grasp permaculture, there can be a tendency to evangelize. The ideas are heady,
but the ardor and zest of youthful confidence aren’t yet rooted in experience.
With high hopes, we get to work, and some of those hopes get dashed. Depending
on one’s outlook, that can be a beautiful thing.
me, it fit right into my design for growth. After all, I had set a tall task
for myself—regenerating human culture. Nothing less would answer my original
one hand, I was building the most beautifully productive landscapes I could
imagine, but on the other, I grew to feel that these creations weren’t adequate
to transforming life in the ways needed. Food forests, rain gardens,
regenerated soil, pollinators buzzing about—these are the tracks of a healthy
culture, but they lag behind the actual steps being taken. They are firmly
material: prone to degeneration, erosion, and entropy.
the most part, during my early professional design/build years, I fabricated
landscapes out of predetermined visions and techniques. This, I felt at the
time, was what the Designers’ Manual
directed me to do. I was a landscape pharmacist, filling prescriptions for
every site. But just as prescriptive medicine often fails to address the
underlying causes of dis-ease, so too, I learned, does the same approach to
don’t misunderstand me: ecologically designed landscapes are awesome in the
truest sense of the word. I’ve found incredible value through them, and I’d
never minimize the importance of that work. The fervor I had for
Permaculture-inspired landscaping was essential to my becoming a
Permaculturist. It was a gateway to further growth, keeping me true to my
original intentions, and I still create ecologically designed landscapes all
over the country, but my approach has changed.
took me ten years to figure out that human culture deserves more focus than the
land. This goes directly against Mollison’s directive that the Earth is our
primary client. In fact, it’s the root of my critique of Mollison’s materialistic
focus. I’ve discovered that land has an incredible capacity to regenerate and
grow with the intentional actions of people. The reverse is also true—people’s
actions have a profound capacity to destroy the land. I began to see culture as
the limiting factor in Permaculture.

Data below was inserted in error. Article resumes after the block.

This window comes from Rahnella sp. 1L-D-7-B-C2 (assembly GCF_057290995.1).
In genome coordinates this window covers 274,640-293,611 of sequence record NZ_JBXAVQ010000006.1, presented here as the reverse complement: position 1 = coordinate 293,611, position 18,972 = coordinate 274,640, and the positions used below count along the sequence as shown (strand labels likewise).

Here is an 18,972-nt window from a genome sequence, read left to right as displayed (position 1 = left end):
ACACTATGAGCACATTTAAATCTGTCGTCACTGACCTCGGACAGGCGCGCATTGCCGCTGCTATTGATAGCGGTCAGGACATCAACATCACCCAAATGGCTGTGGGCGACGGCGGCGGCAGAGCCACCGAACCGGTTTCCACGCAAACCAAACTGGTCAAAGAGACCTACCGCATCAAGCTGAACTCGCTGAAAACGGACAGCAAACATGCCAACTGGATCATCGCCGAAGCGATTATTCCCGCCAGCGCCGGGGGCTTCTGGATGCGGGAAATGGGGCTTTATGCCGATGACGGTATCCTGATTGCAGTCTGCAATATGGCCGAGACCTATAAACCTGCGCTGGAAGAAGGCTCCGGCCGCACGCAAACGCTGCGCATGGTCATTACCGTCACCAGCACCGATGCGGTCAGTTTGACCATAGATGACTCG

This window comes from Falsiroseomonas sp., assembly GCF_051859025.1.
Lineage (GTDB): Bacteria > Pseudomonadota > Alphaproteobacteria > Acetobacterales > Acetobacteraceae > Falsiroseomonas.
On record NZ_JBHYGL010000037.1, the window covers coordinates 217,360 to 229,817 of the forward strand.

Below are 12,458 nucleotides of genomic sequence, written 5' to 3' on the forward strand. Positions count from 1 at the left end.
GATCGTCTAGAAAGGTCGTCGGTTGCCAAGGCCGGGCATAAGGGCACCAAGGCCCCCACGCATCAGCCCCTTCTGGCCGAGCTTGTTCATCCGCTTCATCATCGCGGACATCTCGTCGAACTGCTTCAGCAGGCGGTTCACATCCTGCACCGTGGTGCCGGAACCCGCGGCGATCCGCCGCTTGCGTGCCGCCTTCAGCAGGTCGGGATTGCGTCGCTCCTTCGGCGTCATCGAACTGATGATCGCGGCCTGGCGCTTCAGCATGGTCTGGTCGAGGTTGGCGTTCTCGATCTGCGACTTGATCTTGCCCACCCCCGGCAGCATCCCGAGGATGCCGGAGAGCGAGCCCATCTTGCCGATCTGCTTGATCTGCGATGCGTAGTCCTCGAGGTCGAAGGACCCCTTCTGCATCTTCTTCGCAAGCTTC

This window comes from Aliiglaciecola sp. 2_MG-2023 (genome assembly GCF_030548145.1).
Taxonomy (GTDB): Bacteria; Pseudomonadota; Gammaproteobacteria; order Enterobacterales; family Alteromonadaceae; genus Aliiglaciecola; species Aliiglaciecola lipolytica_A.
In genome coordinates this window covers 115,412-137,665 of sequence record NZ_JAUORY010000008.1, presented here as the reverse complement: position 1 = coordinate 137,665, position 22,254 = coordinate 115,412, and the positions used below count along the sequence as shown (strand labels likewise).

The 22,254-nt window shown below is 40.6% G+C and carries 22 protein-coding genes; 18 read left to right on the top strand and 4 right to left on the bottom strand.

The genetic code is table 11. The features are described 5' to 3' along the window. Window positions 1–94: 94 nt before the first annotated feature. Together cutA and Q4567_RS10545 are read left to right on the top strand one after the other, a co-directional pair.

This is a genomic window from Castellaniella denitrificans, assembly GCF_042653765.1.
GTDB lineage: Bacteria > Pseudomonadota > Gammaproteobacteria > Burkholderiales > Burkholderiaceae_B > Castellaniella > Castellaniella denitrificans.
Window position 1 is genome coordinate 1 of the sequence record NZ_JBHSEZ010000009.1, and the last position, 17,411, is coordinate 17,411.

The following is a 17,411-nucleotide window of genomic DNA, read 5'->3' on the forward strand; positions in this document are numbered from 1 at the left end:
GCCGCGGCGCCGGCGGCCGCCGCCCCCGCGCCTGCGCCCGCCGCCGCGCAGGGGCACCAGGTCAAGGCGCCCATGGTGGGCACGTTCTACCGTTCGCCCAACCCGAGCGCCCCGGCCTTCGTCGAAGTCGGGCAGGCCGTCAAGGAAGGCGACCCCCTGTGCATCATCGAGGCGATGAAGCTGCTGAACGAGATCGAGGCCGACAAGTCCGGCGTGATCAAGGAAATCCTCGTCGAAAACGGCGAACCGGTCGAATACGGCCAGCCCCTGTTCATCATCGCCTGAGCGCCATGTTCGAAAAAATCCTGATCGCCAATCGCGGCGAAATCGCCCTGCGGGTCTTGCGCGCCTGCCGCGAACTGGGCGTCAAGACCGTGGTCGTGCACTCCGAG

all turned for me on a project in 2011. My work was moving to bigger scales,
and a suburban project came my way that represented a diversionary scale-back I
wasn’t sure about. Walking up to the client’s door in a cookie-cutter
subdivision with extreme clay soils and a strict homeowners association, I
glanced around the landscape thinking, “What a tiny spit of land they have to
work with.” I wasn’t into it.
when they opened the door to greet me, I was reminded how much I liked these
people. The husband and wife had been in my Permaculture classes, so I felt
comfortable with them, and they with me. This
comfort allowed us to explore more widely than plug and play design. I was able
to really see into this family. My
most valuable discovery was the whole family was
craving to engage with nature, especially their young daughter. In the end,
they helped dig water-harvesting earthworks and planted the food forest with my
crew. Together, we transformed their small suburban site into a little slice of
the years, I noticed these clients, who became friends, changed through their
interaction with the landscape. Their yard was so small that they deeply
cherished what we had created. At the least, the family healed from nature
deficit disorder. At a wider look, neighbors started emulating the
transformation in their yards. The homeowners association gave us the Star Yard
of the Year Award, and eventually, the family left the site behind for a home
more deeply immersed in nature. These are the beginning tracks of cultural
noticed how I was changing through
the project. I saw that my landscape work had a lot less to do with the land
than with the people. I got closer to what led me into permaculture in the
people problems of my childhood which had led me to permaculture weren’t
problems with individuals (though they can certainly show up that way)—they
were problems with our cultural paradigms. After working with the land for a